dated 1263 AH (1846–7 AD)
black silk, with coloured silk appliqués, heavily embroidered in silver and silver-gilt wire over cotton thread padding
The sitarah (or curtain) for the door of the Ka‘bah – known also as the burdah or the burqu‘ – was by far the most elaborate part of the kiswah and was replaced annually. Since Mamluk times, sitarahs were made in Egypt, and left Cairo with the kiswah accompanied by the caravan of pilgrims amidst great pomp and circumstance. The design of this sitarah is typical of those made at the Dar al-Kiswah in Cairo during the 19th century, and it continued to be used until the early 20th century. Sitarahs of this type were usually made in four sections which were embroidered and then sewn together, the heavy wire embroidery almost completely obscuring the seams. The silk fabric was backed with heavy canvas which helped support the weight of the wire, which on a heavily embroidered example like this can weigh anything up to 60 kilograms. The inscriptions on this and curtains of similar design consist of the following. In the cartouches in border, top, is Surat al-Ikhlas, verses 1–4. In the larger panel below them are Surat al-Naml, verse 30 and Surat al-Isra’, verse 80, and below it the basmalah repeated four times in mirrored script. These are followed by a large panel embroidered with the first half of verse 27 from Surat al-Fath, with the Ayat al-Kursi (‘Verse of the Throne’, Surat al-Baqarah, verse 255) in 4 oval panels above and below it. The two roundels contain a repetition of Surat al-Ikhlas, verses 1–4, arranged around the name of Allah to the right and Muhammad to the left. Between them is the dedication or commissioning inscription, sometimes in a rectangular panel as in this curtain, other times in a teardrop-shaped cartouche. The lower part of the curtain contains the opening to the door, and to either side of it, at the top, is Surat Quraysh, verses 1–4. Below is the shahadah, divided into two lines and repeated to the left and right of the opening. The two panels immediately above the decorative lower border are embroidered with, ‘There is no god but God, the Lord, the Truth, who makes all things manifest’ (to the right) and ‘Muhammad is the apostle of God, true to what he promised, worthy of all trust’ (to the left). The cartouches in the outer border on the right and left contain Surat al-Fatihah, verses 1–7. Some of the small roundels between the various panels and cartouches contain the phrase ‘God is my Lord’, while others are inscribed with ‘God suffices me’.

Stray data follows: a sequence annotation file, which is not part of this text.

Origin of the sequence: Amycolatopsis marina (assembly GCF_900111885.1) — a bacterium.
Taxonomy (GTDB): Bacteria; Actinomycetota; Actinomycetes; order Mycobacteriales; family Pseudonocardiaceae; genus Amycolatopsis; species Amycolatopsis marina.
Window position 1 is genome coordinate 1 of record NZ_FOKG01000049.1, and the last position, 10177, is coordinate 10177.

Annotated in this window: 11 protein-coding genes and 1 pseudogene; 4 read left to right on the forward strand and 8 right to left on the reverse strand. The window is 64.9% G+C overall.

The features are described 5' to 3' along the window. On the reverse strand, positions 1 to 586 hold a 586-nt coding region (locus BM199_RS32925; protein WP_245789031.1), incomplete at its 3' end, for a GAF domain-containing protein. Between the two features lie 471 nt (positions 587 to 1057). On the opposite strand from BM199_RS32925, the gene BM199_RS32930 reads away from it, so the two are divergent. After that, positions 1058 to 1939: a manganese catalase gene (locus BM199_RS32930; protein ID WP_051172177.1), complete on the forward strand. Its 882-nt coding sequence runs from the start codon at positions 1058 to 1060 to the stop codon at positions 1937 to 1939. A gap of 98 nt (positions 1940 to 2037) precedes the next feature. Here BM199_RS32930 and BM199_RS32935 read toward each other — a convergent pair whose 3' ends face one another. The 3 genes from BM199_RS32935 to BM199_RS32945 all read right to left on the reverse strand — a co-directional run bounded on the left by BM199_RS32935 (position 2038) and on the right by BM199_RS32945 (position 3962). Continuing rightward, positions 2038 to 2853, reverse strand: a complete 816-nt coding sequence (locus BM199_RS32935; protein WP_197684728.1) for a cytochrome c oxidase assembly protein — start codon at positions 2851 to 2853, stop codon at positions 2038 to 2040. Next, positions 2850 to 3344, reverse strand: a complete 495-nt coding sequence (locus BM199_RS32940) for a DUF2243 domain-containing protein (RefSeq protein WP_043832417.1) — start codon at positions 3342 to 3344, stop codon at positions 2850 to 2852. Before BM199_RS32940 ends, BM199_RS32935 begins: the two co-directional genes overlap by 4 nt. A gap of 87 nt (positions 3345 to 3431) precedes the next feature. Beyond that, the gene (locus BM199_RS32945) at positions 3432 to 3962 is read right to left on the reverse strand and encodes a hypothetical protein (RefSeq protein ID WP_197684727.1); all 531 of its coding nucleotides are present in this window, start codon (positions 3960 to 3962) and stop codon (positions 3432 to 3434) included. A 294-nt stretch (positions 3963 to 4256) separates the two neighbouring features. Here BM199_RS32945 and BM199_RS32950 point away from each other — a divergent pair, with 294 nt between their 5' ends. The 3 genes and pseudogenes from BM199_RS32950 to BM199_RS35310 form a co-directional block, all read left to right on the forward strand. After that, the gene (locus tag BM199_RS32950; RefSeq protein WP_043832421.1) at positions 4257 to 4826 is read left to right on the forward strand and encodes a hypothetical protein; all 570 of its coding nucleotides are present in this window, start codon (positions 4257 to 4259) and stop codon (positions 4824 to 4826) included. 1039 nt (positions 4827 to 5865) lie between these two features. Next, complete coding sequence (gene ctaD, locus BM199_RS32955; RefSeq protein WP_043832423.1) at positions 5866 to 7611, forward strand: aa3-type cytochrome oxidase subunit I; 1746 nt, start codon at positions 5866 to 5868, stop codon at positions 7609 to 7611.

540 x 275cm